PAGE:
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Crime News Mark of a Serial Killer

Why Did Danny Rolling, The Gainesville Ripper, Kill 5 Students — Ted Bundy, Personality Disorder Or Abuse?

Danny Rolling killed five students in Florida in 1990 — and his explanation for it included childhood abuse, multiple personalities, and Ted Bundy.

By Aditi Kini

Danny Rolling was found guilty of all five murders he committed in quick succession in Gainesville, Florida near a university campus. He raped, mutilated, beheaded and posed his victims with precision and meticulousness.

Why did he do it? His explanation offered a mix of reasoning involving an outdated psychological diagnosis and his fellow serial killer, Ted Bundy, who he failed to eclipse in notoriety.

During his trial, his mother and ex-girlfriend pointed to a lifetime of abuse at the hands of his father, reports United Press International. The fear of his allegedly abusive father prevented his mother from leaving him — and scared Danny Rolling away from therapy. Rolling’s girlfriend testified that he didn’t seek care because, as he told her, “if my dad finds out what I said, he’ll kill me.”

Rolling himself tried to convince investigators that he had two personalities: the murderous Gemini, and Ynnad, a “Jesse James-type robber,” reported the Orlando Sentinel.

Just a few months before his murders in Gainesville, Rolling had fled Louisiana, after an attempt to murder his allegedly abusive father by shooting him in the stomach and face. At the time of his murder trial — which included testimony from his mother and others on his father’s alleged abuse — Danny Rolling was already serving life sentences for robbery and burglary.

But did his self-diagnosis of multiple personalities hold any water?

Harry Krop, a clinical psychologist in the area, had first examined Danny Rolling in January 1991 after he was arrested on armed robbery charges in nearby Ocala, reported the Orlando Sentinel. Rolling had an “incredible amount of underlying anger,” and a “borderline personality characterized by violent mood swings, impulsive and self-destructive behavior, narcissism and anti-social feelings,” but the psychologist presented no testimony of multiple personalities.

“Multiple personalities” were a bit of a fad at the time, especially after the release of the immensely popular book “Sybil” in 1973, and continue to endure in pop culture. From “The Three Faces Of Eve” (1957) to Primal Fear (1996) and Split (2016), the idea that there could be more than one person lurking beneath the epithelial surface is a compelling, if creepy, possibility.

Now known as dissociative disorders, this diagnosis has been mostly defanged. They were once “syndromes of the moment” in the recent past, according to a report by John F. Kihlstrom of University of California, Berkeley: for example, more than 500 cases had been admitted to a single dissociative disorder treatment unit in Dallas, Texas, between the years of 1991 and 1997.

But there was another facet to Rolling’s killings, especially the timing and choice of victims.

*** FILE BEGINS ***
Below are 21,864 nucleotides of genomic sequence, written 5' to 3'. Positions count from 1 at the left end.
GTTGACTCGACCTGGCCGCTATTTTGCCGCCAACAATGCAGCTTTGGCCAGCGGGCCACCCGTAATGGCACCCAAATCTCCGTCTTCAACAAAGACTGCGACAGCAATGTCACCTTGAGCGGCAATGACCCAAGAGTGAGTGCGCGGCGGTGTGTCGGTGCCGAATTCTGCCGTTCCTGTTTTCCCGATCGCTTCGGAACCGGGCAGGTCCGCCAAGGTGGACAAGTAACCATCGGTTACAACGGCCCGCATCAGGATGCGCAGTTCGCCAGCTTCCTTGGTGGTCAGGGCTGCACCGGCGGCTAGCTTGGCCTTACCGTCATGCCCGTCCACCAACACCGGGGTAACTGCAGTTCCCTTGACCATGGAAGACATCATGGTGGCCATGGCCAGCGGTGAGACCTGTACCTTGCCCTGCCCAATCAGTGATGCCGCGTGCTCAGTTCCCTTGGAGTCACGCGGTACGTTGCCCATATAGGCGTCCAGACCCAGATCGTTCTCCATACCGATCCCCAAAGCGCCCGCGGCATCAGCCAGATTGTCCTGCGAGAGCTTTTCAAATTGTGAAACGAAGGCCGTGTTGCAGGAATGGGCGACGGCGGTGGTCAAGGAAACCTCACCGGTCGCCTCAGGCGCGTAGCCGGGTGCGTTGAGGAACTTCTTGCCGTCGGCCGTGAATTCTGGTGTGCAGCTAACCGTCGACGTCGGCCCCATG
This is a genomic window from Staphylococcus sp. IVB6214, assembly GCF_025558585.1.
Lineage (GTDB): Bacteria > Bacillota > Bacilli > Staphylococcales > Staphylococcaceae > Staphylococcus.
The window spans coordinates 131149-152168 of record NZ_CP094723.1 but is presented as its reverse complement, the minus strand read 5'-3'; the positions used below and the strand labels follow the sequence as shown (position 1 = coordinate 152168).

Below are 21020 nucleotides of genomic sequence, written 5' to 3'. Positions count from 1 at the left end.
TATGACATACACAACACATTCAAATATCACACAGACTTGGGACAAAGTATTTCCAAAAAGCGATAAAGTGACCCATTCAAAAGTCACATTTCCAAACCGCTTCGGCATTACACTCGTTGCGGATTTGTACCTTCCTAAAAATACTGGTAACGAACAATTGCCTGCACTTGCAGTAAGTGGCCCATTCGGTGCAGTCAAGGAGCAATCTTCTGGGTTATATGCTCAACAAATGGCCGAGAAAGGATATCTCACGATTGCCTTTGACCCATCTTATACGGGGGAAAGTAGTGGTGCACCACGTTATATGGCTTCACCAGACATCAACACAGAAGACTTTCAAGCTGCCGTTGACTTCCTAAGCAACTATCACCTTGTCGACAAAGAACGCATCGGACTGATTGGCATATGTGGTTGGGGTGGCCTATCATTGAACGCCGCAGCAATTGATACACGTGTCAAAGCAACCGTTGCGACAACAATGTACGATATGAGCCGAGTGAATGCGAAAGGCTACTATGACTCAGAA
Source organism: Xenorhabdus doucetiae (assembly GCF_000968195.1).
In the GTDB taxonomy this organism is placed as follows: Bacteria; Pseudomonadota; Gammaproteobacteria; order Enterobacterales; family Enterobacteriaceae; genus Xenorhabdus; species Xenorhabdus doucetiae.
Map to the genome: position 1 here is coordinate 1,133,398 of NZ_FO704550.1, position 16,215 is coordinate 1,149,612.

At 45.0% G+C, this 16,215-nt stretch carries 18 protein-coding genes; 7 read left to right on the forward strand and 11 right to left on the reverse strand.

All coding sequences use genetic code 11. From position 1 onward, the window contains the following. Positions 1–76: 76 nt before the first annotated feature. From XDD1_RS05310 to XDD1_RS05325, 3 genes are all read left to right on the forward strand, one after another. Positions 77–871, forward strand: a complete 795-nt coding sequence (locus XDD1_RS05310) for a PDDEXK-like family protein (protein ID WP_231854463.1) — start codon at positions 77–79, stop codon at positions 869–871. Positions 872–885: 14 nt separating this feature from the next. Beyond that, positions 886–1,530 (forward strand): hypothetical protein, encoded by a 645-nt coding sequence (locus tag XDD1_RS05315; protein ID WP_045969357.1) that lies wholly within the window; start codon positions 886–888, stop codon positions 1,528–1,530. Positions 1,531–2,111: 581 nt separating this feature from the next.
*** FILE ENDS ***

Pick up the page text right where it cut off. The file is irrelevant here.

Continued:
Ted Bundy, considered the most infamous of Florida serial killers, died by electric chair on January 24, 1989, less than two years before Danny Rolling went on his horrific spree in August, 1990. The media circus around the Bundy trial may have impacted its outcome, speculated Ted Bundy’s lawyer John Henry Browne.

But in a way, Bundy got what he wanted: infamy. And Rolling wanted some of that too.

Suspected in the death and disappearances of at least 36 women in the United States, Bundy struck a similar figure to Rolling’s, who was 36 when he killed Sonja Larson, 17, Christina Powell, 17, Christa Hoyt, 18, Tracy Paules, 23 and Manny Taboado, 23. They were all students: like the victims of the brutal Florida State University killings that Bundy was found guilty of. Like Bundy, Rolling too entered students’ private dwellings where he beat, assaulted and murdered his victims. Both men, born eight years apart, engaged in voyeurism and petty theft at a young age, crimes that would only become more serious with time, and apparently, both wrote songs and traveled the country.

Rolling, who initially pled not guilty, changed his plea to guilty on all counts, shocking audiences during his 1994 trial.

When he was brought to trial, Rolling confessed that he wanted to become a “superstar” like Ted Bundy. But he didn’t achieve that notoriety, explained state attorney Rod Smith to the Gainesville Sun, because of authorities’ efforts to focus on the victims and their families. While Bundy was charming, and had a normal life, Rolling had one marked by abuse and failure. Bundy was the object of infatuation and recipient of much fan mail, while Rolling never quite got there — though he did have a crime writer fiancée, while in prison.

On March 24, 1994, a unanimous jury found Rolling guilty on first-degree murder and other charges, and a month later, the circuit judge sentenced him to death. Rolling’s appeal was denied and his conviction and death sentences affirmed in 1998.

Rolling was executed by lethal injection on October 25, 2006, right after the Supreme Court declined to hear his appeal, making him the 63rd inmate to be put to death since Florida resumed executions in 1979, reported the Gainesville Sun. He sang gospel verses and supped on a lavish seafood dinner. He was 52 years old; 16 years older than he was when he killed his young victims.

Oxygen's “Mark of a Killer” delves into the psyches of serial killers with one-hour episodes focusing on their postmortem signatures. Watch the series now to find out how Danny Rolling became the Gainesville Ripper.

[Photo: Gainseville Police Department]